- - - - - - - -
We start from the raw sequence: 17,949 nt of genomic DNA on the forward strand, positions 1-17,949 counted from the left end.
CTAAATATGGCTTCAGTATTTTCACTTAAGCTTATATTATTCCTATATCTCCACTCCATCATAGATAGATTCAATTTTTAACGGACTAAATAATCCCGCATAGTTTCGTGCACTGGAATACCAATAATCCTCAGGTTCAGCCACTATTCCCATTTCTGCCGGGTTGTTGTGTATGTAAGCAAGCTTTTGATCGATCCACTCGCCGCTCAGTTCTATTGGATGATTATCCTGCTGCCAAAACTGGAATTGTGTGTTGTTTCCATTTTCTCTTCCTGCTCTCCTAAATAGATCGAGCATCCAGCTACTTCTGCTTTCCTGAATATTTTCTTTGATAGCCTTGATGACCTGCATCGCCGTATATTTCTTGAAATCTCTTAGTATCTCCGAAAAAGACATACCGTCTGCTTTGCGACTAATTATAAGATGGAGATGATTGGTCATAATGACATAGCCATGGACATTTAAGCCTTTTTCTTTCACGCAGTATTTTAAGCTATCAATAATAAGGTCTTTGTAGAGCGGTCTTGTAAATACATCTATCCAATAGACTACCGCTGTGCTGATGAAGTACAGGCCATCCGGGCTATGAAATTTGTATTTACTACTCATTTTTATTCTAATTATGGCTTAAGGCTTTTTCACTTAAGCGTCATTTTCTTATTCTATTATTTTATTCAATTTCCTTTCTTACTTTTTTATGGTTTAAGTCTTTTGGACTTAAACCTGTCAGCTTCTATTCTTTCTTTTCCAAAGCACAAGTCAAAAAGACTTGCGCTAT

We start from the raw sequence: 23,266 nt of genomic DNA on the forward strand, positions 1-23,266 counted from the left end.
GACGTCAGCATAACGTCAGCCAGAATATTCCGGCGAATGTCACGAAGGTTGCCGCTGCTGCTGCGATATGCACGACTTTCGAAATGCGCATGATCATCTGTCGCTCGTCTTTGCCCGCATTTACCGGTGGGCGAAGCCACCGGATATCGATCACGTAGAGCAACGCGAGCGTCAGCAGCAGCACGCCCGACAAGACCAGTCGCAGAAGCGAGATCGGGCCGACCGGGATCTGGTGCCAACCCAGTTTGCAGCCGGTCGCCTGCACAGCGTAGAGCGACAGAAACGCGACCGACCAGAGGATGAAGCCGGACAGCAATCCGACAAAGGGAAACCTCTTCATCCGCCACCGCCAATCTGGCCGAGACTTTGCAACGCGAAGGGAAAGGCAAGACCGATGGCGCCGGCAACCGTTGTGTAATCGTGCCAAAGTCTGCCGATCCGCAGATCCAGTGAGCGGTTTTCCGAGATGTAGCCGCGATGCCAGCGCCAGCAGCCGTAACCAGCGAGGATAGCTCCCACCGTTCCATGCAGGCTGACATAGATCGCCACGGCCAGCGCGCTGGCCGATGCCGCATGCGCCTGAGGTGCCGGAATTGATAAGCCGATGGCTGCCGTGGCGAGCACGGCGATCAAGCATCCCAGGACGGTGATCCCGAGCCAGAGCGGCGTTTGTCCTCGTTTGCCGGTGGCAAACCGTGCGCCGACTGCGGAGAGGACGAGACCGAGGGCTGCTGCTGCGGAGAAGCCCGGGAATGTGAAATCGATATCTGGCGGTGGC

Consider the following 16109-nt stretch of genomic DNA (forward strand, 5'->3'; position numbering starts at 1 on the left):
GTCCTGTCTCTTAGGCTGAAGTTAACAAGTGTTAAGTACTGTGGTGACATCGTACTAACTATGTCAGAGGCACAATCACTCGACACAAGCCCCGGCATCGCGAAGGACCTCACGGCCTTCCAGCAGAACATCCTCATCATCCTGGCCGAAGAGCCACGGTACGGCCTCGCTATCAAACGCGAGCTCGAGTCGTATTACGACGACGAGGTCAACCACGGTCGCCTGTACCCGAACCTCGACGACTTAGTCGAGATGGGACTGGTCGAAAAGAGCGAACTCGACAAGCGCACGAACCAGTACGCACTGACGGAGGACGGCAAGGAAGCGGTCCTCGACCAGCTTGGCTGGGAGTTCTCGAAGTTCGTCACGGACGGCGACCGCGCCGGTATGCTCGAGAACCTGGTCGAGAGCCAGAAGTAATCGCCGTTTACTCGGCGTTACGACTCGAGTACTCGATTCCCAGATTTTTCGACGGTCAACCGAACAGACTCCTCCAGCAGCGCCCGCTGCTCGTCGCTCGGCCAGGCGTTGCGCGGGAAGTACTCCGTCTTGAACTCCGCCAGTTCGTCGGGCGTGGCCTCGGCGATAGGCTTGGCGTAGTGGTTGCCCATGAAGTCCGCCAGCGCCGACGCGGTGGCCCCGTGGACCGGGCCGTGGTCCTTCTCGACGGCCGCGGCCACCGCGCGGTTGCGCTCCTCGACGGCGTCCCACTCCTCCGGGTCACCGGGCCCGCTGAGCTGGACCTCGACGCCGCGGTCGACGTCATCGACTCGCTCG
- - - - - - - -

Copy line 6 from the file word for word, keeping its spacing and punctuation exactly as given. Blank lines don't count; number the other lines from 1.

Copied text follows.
GTCCTGTCTCTTAGGCTGAAGTTAACAAGTGTTAAGTACTGTGGTGACATCGTACTAACTATGTCAGAGGCACAATCACTCGACACAAGCCCCGGCATCGCGAAGGACCTCACGGCCTTCCAGCAGAACATCCTCATCATCCTGGCCGAAGAGCCACGGTACGGCCTCGCTATCAAACGCGAGCTCGAGTCGTATTACGACGACGAGGTCAACCACGGTCGCCTGTACCCGAACCTCGACGACTTAGTCGAGATGGGACTGGTCGAAAAGAGCGAACTCGACAAGCGCACGAACCAGTACGCACTGACGGAGGACGGCAAGGAAGCGGTCCTCGACCAGCTTGGCTGGGAGTTCTCGAAGTTCGTCACGGACGGCGACCGCGCCGGTATGCTCGAGAACCTGGTCGAGAGCCAGAAGTAATCGCCGTTTACTCGGCGTTACGACTCGAGTACTCGATTCCCAGATTTTTCGACGGTCAACCGAACAGACTCCTCCAGCAGCGCCCGCTGCTCGTCGCTCGGCCAGGCGTTGCGCGGGAAGTACTCCGTCTTGAACTCCGCCAGTTCGTCGGGCGTGGCCTCGGCGATAGGCTTGGCGTAGTGGTTGCCCATGAAGTCCGCCAGCGCCGACGCGGTGGCCCCGTGGACCGGGCCGTGGTCCTTCTCGACGGCCGCGGCCACCGCGCGGTTGCGCTCCTCGACGGCGTCCCACTCCTCCGGGTCACCGGGCCCGCTGAGCTGGACCTCGACGCCGCGGTCGACGTCATCGACTCGCTCG